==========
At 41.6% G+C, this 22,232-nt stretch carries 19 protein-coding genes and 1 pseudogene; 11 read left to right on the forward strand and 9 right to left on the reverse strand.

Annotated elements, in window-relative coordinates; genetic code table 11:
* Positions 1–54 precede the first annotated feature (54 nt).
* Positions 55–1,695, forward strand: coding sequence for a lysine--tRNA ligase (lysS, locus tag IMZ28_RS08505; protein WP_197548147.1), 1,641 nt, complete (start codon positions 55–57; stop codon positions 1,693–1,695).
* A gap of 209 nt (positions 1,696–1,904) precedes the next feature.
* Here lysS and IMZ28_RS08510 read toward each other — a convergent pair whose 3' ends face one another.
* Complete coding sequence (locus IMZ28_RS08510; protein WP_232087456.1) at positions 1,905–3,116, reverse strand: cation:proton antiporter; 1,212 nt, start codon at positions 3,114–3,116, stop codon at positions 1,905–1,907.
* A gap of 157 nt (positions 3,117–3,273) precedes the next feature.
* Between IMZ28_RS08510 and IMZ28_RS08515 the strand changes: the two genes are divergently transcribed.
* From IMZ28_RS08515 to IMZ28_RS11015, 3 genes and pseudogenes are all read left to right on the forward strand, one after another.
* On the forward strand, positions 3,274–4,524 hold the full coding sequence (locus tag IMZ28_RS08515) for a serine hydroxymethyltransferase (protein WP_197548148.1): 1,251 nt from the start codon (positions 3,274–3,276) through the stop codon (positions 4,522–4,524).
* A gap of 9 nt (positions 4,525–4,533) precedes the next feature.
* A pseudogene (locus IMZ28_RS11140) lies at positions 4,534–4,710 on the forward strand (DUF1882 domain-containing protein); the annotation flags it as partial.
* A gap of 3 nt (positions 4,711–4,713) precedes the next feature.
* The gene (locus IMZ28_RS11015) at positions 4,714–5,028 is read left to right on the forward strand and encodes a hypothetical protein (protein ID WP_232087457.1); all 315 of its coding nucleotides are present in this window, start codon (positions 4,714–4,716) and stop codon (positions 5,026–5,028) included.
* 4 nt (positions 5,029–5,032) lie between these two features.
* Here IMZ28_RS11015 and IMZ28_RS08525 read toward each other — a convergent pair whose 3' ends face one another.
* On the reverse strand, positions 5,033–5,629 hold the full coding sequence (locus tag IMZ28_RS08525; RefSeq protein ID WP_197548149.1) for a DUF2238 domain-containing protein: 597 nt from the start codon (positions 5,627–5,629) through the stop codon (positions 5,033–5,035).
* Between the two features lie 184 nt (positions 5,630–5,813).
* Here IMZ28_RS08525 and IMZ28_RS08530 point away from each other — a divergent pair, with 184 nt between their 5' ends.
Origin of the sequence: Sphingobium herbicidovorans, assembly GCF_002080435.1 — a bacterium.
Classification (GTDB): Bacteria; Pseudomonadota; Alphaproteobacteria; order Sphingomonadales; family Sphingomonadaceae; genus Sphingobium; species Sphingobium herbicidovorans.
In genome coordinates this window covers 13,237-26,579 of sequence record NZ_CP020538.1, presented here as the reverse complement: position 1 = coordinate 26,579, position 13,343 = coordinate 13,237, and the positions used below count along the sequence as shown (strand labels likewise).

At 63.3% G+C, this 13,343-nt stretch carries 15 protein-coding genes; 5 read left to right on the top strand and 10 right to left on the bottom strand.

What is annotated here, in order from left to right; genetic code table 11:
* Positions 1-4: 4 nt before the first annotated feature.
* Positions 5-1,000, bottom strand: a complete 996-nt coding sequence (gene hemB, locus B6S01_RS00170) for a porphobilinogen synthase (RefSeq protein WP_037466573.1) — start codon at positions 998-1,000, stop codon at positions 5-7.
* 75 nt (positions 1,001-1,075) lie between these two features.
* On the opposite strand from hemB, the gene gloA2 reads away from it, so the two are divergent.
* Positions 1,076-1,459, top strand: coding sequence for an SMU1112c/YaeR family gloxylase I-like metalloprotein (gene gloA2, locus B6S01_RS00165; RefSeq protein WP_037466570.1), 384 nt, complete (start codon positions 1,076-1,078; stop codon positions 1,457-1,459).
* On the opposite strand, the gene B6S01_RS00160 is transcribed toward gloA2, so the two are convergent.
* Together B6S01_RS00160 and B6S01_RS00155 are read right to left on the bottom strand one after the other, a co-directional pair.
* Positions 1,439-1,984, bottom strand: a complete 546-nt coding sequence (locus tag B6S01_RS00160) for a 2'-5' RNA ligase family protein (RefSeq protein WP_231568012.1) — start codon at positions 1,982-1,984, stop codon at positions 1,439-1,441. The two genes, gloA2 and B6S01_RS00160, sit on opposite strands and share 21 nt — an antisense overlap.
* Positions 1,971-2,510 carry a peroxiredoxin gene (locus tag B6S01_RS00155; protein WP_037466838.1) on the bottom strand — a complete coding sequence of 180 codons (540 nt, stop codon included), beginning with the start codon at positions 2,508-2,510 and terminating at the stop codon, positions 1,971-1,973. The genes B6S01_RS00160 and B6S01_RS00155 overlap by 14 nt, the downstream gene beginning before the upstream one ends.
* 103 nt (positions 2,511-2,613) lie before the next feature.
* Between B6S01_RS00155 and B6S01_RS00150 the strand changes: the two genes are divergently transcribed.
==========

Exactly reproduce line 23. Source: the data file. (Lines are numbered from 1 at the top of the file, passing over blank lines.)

In genome coordinates this window covers 13,237-26,579 of sequence record NZ_CP020538.1, presented here as the reverse complement: position 1 = coordinate 26,579, position 13,343 = coordinate 13,237, and the positions used below count along the sequence as shown (strand labels likewise).